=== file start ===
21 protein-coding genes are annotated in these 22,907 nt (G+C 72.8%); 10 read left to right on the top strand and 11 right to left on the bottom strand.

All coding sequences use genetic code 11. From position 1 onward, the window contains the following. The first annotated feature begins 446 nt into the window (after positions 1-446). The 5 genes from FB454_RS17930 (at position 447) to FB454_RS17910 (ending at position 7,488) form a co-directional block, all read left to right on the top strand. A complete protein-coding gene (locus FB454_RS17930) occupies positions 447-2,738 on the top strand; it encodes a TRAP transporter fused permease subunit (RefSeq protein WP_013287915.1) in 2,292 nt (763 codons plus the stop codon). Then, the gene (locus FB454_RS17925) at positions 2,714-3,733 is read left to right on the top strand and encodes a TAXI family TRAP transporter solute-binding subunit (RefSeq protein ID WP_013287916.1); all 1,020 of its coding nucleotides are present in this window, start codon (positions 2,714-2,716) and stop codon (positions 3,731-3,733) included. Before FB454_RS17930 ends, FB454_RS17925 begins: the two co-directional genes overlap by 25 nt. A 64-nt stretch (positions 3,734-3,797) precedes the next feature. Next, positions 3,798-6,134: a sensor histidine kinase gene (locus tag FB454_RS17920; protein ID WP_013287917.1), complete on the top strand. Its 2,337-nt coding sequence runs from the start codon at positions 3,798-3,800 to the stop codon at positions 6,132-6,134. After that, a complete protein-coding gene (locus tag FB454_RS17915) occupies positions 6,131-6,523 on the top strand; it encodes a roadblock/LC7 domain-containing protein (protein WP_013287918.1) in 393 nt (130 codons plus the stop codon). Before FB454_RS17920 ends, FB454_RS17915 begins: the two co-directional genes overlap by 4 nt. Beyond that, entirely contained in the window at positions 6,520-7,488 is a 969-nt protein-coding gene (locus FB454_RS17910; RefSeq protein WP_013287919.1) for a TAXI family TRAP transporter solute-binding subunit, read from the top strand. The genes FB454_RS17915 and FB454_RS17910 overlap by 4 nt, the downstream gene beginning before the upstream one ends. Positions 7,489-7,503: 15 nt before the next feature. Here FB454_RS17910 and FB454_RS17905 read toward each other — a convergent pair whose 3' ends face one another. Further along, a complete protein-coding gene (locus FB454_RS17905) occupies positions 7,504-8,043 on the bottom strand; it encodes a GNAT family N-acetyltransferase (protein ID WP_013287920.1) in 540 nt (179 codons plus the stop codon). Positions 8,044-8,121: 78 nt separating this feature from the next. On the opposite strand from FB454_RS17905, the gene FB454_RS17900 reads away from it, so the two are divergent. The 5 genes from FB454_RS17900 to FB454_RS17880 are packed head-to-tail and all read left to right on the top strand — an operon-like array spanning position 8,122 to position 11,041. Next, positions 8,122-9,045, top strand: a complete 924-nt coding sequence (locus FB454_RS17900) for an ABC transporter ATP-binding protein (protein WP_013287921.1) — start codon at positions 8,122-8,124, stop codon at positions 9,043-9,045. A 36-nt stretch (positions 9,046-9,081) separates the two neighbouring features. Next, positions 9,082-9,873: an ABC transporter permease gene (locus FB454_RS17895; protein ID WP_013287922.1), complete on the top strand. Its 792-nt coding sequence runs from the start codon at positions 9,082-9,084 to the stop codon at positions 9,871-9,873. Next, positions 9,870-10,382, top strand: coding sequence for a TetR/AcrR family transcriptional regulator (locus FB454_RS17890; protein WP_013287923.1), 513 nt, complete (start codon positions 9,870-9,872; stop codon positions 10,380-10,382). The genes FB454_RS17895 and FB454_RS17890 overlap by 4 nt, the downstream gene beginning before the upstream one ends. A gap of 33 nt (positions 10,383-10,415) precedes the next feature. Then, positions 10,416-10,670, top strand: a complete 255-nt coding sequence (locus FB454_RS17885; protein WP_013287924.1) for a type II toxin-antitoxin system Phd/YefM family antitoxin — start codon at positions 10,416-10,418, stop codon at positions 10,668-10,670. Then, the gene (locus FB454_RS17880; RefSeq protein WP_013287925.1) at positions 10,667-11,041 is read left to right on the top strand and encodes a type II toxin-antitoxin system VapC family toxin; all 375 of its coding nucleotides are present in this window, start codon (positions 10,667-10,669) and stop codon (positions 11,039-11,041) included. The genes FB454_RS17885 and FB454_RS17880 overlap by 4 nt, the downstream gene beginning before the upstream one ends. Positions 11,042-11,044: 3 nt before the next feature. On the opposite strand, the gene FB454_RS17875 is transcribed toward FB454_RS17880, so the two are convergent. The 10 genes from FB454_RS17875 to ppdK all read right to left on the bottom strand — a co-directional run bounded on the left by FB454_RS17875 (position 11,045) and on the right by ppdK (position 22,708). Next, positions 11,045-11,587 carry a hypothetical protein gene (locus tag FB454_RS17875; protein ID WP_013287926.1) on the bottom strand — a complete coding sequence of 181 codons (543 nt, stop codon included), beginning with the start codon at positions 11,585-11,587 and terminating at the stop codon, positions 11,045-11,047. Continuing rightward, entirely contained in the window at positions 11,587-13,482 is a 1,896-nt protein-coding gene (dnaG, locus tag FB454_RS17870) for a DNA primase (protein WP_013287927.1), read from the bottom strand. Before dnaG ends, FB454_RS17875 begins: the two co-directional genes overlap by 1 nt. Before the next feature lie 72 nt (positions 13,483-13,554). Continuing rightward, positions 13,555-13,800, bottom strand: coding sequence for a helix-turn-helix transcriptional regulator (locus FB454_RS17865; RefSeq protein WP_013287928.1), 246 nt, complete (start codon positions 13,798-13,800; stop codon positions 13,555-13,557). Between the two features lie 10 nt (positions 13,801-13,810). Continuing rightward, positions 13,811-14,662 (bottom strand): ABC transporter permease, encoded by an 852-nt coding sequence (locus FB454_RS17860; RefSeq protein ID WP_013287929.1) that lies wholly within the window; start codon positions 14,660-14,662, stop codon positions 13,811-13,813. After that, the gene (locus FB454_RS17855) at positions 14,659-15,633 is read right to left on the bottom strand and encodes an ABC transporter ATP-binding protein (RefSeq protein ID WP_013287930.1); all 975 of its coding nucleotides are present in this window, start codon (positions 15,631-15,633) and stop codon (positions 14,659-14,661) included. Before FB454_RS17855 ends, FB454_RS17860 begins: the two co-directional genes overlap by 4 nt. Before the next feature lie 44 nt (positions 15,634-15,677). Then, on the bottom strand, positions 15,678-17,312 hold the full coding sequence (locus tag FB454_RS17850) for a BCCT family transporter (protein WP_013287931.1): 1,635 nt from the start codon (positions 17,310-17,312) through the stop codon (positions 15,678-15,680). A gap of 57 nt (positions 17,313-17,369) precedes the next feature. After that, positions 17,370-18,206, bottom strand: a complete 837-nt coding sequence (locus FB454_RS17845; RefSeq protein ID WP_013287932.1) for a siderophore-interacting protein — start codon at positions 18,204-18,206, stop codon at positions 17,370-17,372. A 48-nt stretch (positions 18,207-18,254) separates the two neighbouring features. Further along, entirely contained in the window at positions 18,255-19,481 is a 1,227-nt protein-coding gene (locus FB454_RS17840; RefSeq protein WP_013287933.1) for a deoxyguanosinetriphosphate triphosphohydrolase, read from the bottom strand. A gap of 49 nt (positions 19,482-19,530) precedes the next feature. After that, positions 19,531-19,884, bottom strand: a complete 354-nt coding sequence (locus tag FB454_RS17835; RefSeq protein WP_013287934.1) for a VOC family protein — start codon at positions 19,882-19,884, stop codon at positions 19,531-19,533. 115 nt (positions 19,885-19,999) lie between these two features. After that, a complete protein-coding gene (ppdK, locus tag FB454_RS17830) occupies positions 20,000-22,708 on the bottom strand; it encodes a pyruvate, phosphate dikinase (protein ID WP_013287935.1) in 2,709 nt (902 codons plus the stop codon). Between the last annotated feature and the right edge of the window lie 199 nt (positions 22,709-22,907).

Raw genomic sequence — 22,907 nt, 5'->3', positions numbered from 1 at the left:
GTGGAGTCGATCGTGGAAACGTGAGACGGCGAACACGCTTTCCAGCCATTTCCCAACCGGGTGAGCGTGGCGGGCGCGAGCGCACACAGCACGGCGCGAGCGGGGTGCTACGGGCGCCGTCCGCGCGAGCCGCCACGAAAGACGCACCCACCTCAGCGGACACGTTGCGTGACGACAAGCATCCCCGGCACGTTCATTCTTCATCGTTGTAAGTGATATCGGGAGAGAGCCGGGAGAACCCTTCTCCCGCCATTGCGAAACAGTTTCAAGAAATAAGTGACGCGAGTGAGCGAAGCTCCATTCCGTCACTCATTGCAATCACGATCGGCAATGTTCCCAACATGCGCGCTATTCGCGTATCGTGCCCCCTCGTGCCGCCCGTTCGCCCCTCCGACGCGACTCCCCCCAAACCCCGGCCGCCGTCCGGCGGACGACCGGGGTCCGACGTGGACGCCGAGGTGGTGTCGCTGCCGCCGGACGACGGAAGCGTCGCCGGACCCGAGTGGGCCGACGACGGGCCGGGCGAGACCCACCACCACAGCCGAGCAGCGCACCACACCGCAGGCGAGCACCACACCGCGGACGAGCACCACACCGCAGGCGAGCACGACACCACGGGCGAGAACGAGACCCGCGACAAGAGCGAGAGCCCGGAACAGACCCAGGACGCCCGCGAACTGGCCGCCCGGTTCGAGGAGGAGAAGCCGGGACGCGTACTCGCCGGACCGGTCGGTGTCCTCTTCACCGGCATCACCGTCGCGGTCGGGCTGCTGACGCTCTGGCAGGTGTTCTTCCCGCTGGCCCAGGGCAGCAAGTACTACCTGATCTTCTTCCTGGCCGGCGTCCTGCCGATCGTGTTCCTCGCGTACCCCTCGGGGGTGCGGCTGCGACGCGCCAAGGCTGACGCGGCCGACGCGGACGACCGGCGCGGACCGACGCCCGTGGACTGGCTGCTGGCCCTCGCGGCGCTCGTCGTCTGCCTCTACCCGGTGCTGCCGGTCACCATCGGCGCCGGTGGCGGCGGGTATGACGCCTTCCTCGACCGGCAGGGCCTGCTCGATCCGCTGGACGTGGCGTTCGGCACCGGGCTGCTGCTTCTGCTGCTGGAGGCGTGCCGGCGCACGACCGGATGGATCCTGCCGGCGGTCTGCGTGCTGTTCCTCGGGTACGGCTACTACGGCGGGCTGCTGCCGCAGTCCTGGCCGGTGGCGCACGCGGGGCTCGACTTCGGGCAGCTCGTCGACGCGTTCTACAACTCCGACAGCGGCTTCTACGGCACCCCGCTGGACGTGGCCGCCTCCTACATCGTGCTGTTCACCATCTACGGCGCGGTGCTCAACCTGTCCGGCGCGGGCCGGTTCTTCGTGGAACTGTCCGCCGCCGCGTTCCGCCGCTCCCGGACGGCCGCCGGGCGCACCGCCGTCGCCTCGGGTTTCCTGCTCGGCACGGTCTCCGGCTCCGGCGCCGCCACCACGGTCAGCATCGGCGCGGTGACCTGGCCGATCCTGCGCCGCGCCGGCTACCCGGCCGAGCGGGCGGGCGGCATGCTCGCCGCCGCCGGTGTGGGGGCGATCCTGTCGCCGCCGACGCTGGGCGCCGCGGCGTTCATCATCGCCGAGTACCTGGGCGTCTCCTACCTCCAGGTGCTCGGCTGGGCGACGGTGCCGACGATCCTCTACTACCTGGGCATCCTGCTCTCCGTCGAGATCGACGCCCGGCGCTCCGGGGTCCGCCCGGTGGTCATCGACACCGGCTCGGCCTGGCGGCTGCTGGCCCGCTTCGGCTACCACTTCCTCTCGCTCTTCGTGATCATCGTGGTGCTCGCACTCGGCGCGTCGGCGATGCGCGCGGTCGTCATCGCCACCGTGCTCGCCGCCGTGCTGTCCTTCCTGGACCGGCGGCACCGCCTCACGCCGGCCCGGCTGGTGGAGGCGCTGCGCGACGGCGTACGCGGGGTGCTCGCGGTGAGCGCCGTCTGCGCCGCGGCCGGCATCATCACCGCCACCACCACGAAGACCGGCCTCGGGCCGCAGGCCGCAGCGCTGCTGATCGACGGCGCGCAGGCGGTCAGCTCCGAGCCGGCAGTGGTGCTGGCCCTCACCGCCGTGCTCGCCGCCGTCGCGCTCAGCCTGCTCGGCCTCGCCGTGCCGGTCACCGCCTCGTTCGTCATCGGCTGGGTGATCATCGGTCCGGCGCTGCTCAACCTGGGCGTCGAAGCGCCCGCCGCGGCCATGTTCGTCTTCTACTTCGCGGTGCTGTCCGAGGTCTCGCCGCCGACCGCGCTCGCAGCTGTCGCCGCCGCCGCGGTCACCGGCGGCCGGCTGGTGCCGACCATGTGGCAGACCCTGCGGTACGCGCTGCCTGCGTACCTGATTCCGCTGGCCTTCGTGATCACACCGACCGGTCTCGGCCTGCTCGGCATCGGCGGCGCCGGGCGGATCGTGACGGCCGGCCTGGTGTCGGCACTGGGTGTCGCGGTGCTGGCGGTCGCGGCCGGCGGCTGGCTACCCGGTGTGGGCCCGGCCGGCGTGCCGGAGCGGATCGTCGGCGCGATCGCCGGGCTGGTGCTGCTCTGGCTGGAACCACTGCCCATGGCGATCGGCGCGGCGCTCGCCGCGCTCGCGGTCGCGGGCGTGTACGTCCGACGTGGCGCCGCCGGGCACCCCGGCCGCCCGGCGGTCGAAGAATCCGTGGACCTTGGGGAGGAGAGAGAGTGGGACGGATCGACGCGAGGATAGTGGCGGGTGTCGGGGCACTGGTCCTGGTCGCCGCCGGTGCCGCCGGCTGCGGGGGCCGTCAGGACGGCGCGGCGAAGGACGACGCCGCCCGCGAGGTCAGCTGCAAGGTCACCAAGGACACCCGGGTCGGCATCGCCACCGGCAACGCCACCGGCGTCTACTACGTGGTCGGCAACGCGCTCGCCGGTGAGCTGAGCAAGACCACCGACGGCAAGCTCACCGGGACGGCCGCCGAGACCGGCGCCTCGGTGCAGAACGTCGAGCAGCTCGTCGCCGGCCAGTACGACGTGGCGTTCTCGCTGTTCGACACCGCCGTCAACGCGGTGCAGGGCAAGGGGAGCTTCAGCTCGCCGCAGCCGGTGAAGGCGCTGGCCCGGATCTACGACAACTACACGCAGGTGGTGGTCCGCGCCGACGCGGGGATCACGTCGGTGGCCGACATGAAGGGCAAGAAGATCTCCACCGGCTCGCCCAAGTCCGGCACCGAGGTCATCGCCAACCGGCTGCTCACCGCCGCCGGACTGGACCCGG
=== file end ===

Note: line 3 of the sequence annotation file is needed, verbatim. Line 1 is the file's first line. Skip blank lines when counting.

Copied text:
Raw genomic sequence — 22,907 nt, 5'->3', positions numbered from 1 at the left: